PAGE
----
As many of you may remember, in the Fall of 2017, Fiona hurt her knee and surgery was recommended. The catch was that she was only 7 months old and the surgery would have to wait for her growth plates to close. So we spent four months in rehab, doing exercises to maintain her muscle mass and waiting. And poor Fiona was not allowed to run or play. Miraculously, by the time the growth plates had closed Fiona’s knee had healed! Surgery was not necessary, though there was some concern that her knee might not have healed in the right position and she might be susceptible to future injury.
Fiona had ten glorious months of running and playing and being her enthusiastic self. But the day after Christmas, after running as fast as she could in an icy field, she started limping. Initially we hoped it was something minor so we rested her and only allowed short leash walks for a few weeks. But despite the fact that she stopped limping and didn’t seem to be in any pain, when my Vet examined her knee, she found it to still be very unstable. She suspected an ACL tear. We visited two surgeons and they both agreed. A partial tear, leaving the knee unstable. As long as we kept her on a leash the knee would seem ok, but the bones were sliding around and with regular activity she would reinjure it and eventually she would tear it completely. And in the meantime she could damage her good knee.. The best thing would be to have surgery to repair the knee. Not the news we were hoping to hear.
The type of surgery recommended is a TPLO and involves cutting and repositioning the bones in the knee. They put in a plate to hold them in place and the ACL ligament is no longer stressed. Cutting bone to fix a ligament seems like a lot to me but having done a lot of research on this surgery and seeing many videos of dogs running and playing after, I am convinced that for a young and very active dog like Fiona, this would be the best option. Also there seems to be less arthritis after this surgery than the more traditional surgery. And again, given how young she is, that would be good. In addition, my Vet, who also does rehab and has worked with many dogs after this surgery says that they can weight bear and use the leg sooner and so lose less muscle and the rehab is actually quicker.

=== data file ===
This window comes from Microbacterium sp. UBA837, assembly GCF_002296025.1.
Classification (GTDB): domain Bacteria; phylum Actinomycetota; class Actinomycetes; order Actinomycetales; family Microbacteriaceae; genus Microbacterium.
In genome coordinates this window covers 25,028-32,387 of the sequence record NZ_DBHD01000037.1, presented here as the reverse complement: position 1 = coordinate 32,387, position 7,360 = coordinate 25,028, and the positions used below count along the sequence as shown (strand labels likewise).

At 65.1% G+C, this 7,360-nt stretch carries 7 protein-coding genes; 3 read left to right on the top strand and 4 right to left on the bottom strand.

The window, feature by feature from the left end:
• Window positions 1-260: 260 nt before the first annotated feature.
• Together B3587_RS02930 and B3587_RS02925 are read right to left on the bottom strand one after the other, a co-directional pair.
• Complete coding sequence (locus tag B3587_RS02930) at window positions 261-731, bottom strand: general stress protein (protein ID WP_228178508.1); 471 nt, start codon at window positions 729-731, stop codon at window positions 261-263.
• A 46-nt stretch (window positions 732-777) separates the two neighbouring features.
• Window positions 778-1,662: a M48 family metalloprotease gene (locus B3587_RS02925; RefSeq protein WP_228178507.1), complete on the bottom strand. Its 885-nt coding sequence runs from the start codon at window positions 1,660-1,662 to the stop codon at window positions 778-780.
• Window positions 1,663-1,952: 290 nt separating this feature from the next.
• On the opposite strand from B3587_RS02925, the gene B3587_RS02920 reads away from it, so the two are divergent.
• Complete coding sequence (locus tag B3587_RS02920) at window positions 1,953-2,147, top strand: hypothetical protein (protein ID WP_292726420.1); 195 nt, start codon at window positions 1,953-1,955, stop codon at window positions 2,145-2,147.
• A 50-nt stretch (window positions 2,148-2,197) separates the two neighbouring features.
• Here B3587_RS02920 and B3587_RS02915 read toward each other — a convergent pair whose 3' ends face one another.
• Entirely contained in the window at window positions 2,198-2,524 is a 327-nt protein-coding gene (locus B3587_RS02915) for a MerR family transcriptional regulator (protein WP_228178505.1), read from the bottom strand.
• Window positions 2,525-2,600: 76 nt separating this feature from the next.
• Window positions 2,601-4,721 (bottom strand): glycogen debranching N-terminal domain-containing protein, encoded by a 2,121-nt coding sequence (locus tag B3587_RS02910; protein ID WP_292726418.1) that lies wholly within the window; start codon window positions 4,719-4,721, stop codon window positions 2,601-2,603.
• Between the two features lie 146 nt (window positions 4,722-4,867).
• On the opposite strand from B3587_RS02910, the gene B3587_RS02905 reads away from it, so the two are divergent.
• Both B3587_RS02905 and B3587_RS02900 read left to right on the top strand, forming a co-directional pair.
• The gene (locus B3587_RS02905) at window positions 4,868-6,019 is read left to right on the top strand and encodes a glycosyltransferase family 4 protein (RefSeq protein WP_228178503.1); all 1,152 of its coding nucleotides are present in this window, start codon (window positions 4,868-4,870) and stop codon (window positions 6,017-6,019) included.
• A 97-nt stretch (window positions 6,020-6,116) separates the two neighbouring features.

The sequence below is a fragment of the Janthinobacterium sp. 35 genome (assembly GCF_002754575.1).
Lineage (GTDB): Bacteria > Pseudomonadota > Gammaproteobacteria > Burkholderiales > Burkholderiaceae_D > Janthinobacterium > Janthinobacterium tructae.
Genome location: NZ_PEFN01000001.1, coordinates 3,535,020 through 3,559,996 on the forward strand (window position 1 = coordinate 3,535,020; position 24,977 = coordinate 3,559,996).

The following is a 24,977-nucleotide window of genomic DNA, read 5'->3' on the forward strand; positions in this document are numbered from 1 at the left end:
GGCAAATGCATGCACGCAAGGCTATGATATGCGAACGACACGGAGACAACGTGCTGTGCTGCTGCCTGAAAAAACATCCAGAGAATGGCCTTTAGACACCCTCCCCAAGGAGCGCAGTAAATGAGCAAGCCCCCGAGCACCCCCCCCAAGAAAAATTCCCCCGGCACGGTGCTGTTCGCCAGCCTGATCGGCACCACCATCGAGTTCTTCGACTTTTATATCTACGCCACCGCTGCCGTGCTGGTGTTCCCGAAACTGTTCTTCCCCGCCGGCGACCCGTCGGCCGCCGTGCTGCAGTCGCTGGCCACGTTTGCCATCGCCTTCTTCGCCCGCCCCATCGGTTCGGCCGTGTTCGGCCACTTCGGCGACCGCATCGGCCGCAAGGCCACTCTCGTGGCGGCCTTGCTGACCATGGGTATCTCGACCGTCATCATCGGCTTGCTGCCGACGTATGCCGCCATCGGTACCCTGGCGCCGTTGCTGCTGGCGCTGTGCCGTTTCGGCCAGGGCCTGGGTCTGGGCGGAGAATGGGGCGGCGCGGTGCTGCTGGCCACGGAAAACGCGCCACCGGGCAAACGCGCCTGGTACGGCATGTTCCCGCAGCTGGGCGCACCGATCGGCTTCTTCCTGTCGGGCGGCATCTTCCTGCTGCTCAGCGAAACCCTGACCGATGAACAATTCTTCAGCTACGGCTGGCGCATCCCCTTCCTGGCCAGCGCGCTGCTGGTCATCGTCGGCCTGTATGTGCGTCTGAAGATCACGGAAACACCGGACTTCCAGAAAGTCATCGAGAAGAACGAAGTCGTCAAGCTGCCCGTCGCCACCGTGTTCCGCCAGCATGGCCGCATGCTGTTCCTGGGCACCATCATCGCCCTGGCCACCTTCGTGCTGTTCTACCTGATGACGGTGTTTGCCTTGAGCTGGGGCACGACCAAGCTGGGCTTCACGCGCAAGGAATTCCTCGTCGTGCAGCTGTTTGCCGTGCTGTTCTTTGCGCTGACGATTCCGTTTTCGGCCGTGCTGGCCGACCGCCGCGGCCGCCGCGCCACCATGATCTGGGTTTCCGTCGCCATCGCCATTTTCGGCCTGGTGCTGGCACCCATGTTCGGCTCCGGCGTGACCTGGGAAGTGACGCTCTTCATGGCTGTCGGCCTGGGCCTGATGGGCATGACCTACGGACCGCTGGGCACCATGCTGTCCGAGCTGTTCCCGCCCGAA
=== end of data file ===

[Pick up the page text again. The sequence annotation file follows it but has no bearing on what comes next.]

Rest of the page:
So surgery is scheduled for March 11. She will need to be in a crate as much as possible for the first six weeks, until the bones heal. And she will not be allowed on any furniture. She will miss her couch! So we have been trying to create an environment that will be easy for her. First, we put back the gate we had last winter to keep her from going down the step to the porch/sunroom.
She loves to sit on the back of the couch out there and look out the windows.
Not a good idea post surgery.
And since she won’t be allowed on furniture, including beds, we decided to make that easy as well. We have a platform bed with two futons. We put the bed in the cellar and put one of the futons on the floor in the bedroom.
That way, she could be on the bed…at least some of the time. It would be a break from the crate and with the door closed, she would be contained in the room.
The other futon went on the floor in the room with her crate.
She will be able to go from her crate to the bed easily. Her knee will need icing, massage and range of motion exercises at first and the bed might be a better place for that than the crate.
She will need to wear a cone for two weeks after the surgery until the stitches come out. And the cone in the crate seems a bit much, so we got her an inflatable “donut” to see if that would prevent her from licking her leg.
It is not her favorite thing but if you look closely at the picture you will see a brown smear on her leg. That is peanut butter and she couldn’t lick it off. So perhaps this will work.
We also got her a sling to help her get up and down the two steps into our house.
It is hanging on the back of the door in the room with her crate..with the donut.
In addition, our neighbors had an extra crate that their dog has outgrown and it is the right size for Fiona. They are letting us borrow it so we can have another crate for her near the kitchen.
Fiona will be able to be nearby to help with any meal preparation. She loves to help me cook! This crate is also closer to the door to the outside and that might be helpful in the first few days..
So I think we are ready. It will be a challenging few months but hopefully at the end of it, Fiona will be able to run and play again and all will be well.
Merlin, at least, isn’t worried.